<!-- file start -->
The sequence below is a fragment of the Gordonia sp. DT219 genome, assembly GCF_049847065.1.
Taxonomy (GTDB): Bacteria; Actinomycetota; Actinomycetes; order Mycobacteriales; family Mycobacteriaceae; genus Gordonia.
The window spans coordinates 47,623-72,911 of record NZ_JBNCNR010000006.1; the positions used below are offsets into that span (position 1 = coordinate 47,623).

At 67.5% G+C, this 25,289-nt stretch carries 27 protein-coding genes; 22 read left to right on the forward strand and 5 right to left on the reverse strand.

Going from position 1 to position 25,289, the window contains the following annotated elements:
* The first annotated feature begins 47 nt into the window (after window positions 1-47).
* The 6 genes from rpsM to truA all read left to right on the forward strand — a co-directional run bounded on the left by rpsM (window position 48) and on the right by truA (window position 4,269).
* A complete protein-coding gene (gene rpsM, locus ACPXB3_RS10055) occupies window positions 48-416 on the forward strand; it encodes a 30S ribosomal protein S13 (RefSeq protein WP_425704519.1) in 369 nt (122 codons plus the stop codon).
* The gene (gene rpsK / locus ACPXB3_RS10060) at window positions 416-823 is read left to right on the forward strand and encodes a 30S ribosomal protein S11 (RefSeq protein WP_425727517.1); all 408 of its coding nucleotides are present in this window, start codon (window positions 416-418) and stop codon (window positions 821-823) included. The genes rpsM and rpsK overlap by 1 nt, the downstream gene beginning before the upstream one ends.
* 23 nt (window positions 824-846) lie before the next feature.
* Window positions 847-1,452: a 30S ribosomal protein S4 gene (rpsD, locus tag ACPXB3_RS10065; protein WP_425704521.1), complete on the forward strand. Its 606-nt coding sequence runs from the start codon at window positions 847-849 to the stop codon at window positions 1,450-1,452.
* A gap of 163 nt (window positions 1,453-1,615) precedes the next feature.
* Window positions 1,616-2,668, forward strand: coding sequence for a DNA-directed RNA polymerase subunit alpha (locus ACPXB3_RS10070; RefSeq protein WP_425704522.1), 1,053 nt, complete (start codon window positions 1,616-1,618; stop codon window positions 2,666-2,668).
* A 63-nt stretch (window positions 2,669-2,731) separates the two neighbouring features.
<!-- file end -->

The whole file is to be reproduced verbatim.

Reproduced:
The sequence below is a fragment of the Gordonia sp. DT219 genome, assembly GCF_049847065.1.
Taxonomy (GTDB): Bacteria; Actinomycetota; Actinomycetes; order Mycobacteriales; family Mycobacteriaceae; genus Gordonia.
The window spans coordinates 47,623-72,911 of record NZ_JBNCNR010000006.1; the positions used below are offsets into that span (position 1 = coordinate 47,623).

At 67.5% G+C, this 25,289-nt stretch carries 27 protein-coding genes; 22 read left to right on the forward strand and 5 right to left on the reverse strand.

Going from position 1 to position 25,289, the window contains the following annotated elements:
* The first annotated feature begins 47 nt into the window (after window positions 1-47).
* The 6 genes from rpsM to truA all read left to right on the forward strand — a co-directional run bounded on the left by rpsM (window position 48) and on the right by truA (window position 4,269).
* A complete protein-coding gene (gene rpsM, locus ACPXB3_RS10055) occupies window positions 48-416 on the forward strand; it encodes a 30S ribosomal protein S13 (RefSeq protein WP_425704519.1) in 369 nt (122 codons plus the stop codon).
* The gene (gene rpsK / locus ACPXB3_RS10060) at window positions 416-823 is read left to right on the forward strand and encodes a 30S ribosomal protein S11 (RefSeq protein WP_425727517.1); all 408 of its coding nucleotides are present in this window, start codon (window positions 416-418) and stop codon (window positions 821-823) included. The genes rpsM and rpsK overlap by 1 nt, the downstream gene beginning before the upstream one ends.
* 23 nt (window positions 824-846) lie before the next feature.
* Window positions 847-1,452: a 30S ribosomal protein S4 gene (rpsD, locus tag ACPXB3_RS10065; protein WP_425704521.1), complete on the forward strand. Its 606-nt coding sequence runs from the start codon at window positions 847-849 to the stop codon at window positions 1,450-1,452.
* A gap of 163 nt (window positions 1,453-1,615) precedes the next feature.
* Window positions 1,616-2,668, forward strand: coding sequence for a DNA-directed RNA polymerase subunit alpha (locus ACPXB3_RS10070; RefSeq protein WP_425704522.1), 1,053 nt, complete (start codon window positions 1,616-1,618; stop codon window positions 2,666-2,668).
* A 63-nt stretch (window positions 2,669-2,731) separates the two neighbouring features.